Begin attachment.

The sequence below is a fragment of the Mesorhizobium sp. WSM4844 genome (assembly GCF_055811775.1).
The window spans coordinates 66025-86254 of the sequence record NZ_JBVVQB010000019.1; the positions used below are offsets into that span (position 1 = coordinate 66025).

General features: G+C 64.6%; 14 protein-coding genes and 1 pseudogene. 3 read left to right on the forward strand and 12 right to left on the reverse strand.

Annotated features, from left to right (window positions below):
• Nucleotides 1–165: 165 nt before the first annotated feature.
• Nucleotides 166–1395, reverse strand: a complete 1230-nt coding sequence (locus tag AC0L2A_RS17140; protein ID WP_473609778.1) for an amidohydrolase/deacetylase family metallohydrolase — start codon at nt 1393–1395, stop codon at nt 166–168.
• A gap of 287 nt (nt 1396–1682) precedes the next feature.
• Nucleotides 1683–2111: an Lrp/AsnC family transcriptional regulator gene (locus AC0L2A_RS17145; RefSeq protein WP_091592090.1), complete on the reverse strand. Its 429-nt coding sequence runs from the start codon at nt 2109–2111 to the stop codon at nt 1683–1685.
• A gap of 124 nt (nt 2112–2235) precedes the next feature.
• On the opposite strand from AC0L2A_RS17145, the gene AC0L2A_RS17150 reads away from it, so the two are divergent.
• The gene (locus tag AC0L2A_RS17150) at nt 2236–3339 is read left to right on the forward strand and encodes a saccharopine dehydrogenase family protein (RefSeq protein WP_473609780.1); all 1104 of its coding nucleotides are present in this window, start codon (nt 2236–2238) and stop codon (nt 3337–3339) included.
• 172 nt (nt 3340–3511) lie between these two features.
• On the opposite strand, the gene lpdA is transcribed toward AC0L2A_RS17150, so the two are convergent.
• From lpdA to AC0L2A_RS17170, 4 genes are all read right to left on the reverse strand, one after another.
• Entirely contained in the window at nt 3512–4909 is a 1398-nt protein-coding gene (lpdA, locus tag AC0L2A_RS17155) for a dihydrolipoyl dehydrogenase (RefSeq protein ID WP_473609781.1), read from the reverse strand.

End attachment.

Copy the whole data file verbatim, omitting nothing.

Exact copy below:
The sequence below is a fragment of the Mesorhizobium sp. WSM4844 genome (assembly GCF_055811775.1).
The window spans coordinates 66025-86254 of the sequence record NZ_JBVVQB010000019.1; the positions used below are offsets into that span (position 1 = coordinate 66025).

General features: G+C 64.6%; 14 protein-coding genes and 1 pseudogene. 3 read left to right on the forward strand and 12 right to left on the reverse strand.

Annotated features, from left to right (window positions below):
• Nucleotides 1–165: 165 nt before the first annotated feature.
• Nucleotides 166–1395, reverse strand: a complete 1230-nt coding sequence (locus tag AC0L2A_RS17140; protein ID WP_473609778.1) for an amidohydrolase/deacetylase family metallohydrolase — start codon at nt 1393–1395, stop codon at nt 166–168.
• A gap of 287 nt (nt 1396–1682) precedes the next feature.
• Nucleotides 1683–2111: an Lrp/AsnC family transcriptional regulator gene (locus AC0L2A_RS17145; RefSeq protein WP_091592090.1), complete on the reverse strand. Its 429-nt coding sequence runs from the start codon at nt 2109–2111 to the stop codon at nt 1683–1685.
• A gap of 124 nt (nt 2112–2235) precedes the next feature.
• On the opposite strand from AC0L2A_RS17145, the gene AC0L2A_RS17150 reads away from it, so the two are divergent.
• The gene (locus tag AC0L2A_RS17150) at nt 2236–3339 is read left to right on the forward strand and encodes a saccharopine dehydrogenase family protein (RefSeq protein WP_473609780.1); all 1104 of its coding nucleotides are present in this window, start codon (nt 2236–2238) and stop codon (nt 3337–3339) included.
• 172 nt (nt 3340–3511) lie between these two features.
• On the opposite strand, the gene lpdA is transcribed toward AC0L2A_RS17150, so the two are convergent.
• From lpdA to AC0L2A_RS17170, 4 genes are all read right to left on the reverse strand, one after another.
• Entirely contained in the window at nt 3512–4909 is a 1398-nt protein-coding gene (lpdA, locus tag AC0L2A_RS17155) for a dihydrolipoyl dehydrogenase (RefSeq protein ID WP_473609781.1), read from the reverse strand.